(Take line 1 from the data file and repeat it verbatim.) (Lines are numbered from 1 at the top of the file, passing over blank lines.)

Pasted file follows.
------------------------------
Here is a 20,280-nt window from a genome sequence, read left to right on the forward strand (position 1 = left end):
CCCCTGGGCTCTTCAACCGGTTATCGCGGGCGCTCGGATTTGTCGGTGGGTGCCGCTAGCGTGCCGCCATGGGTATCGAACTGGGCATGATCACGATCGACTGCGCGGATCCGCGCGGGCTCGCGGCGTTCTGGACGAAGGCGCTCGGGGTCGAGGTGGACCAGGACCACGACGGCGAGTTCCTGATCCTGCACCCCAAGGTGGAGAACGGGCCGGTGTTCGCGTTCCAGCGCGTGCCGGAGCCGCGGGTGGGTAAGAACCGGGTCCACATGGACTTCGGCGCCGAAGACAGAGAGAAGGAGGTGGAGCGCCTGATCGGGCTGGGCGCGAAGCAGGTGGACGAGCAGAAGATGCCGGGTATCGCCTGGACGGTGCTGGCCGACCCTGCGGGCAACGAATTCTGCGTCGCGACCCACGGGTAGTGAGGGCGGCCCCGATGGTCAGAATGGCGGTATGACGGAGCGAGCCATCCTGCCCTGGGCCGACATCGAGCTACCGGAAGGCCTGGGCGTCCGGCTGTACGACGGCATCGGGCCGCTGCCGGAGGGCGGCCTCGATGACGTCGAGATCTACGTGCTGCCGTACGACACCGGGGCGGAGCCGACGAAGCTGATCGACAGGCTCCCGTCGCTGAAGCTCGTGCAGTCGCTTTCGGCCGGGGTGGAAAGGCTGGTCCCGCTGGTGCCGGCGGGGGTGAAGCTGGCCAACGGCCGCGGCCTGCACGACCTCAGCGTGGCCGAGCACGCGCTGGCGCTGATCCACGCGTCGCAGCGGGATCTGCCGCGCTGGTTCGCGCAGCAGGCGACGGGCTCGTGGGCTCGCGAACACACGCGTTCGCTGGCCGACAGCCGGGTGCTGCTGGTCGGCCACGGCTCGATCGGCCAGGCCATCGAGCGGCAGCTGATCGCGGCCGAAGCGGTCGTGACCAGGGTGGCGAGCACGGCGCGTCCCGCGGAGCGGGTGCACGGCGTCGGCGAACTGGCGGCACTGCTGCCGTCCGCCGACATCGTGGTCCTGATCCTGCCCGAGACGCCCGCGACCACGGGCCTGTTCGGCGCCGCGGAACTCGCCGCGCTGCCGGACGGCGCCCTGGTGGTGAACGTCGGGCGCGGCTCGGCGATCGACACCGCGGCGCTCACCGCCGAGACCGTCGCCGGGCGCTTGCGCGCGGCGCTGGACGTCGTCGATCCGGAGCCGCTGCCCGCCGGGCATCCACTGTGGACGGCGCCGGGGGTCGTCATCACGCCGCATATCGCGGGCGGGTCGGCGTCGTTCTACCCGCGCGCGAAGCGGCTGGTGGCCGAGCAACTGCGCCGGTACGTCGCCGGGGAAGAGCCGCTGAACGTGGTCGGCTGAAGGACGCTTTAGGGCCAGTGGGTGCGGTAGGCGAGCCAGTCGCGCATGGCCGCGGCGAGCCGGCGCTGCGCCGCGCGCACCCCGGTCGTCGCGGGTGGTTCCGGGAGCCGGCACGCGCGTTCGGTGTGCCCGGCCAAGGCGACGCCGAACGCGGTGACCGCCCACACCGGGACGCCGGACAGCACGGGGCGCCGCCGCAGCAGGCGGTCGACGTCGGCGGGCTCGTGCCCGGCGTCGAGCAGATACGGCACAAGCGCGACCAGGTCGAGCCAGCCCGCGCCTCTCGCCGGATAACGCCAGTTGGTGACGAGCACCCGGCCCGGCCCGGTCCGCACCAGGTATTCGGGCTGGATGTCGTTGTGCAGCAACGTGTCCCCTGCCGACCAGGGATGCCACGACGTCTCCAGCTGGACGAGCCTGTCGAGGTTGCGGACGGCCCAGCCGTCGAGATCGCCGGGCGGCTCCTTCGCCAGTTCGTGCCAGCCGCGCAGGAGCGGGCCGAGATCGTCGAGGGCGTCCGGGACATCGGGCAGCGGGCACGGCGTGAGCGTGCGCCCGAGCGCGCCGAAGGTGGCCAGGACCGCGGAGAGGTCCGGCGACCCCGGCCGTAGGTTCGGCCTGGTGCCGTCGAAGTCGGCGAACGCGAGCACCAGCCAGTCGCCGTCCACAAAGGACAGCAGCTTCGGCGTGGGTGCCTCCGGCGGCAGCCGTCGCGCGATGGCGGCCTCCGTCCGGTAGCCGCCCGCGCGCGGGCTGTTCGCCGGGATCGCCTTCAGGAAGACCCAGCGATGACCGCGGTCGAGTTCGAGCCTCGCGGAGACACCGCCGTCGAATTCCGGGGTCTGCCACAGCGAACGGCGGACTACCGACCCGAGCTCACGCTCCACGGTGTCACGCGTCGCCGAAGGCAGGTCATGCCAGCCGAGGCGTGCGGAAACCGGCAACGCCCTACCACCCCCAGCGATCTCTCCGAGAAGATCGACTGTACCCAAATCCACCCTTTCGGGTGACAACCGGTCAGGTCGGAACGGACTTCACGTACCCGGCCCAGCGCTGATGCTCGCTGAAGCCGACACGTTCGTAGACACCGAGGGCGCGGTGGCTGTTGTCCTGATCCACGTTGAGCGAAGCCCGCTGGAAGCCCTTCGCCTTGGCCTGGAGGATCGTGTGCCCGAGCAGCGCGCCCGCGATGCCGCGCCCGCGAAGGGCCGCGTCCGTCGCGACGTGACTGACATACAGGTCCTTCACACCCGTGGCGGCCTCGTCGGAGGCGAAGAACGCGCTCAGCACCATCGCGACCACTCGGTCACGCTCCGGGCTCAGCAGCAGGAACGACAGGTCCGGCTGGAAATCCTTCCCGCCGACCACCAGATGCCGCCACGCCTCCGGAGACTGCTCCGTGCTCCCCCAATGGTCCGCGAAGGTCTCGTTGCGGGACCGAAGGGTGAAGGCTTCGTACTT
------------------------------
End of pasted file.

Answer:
Here is a 20,280-nt window from a genome sequence, read left to right on the forward strand (position 1 = left end):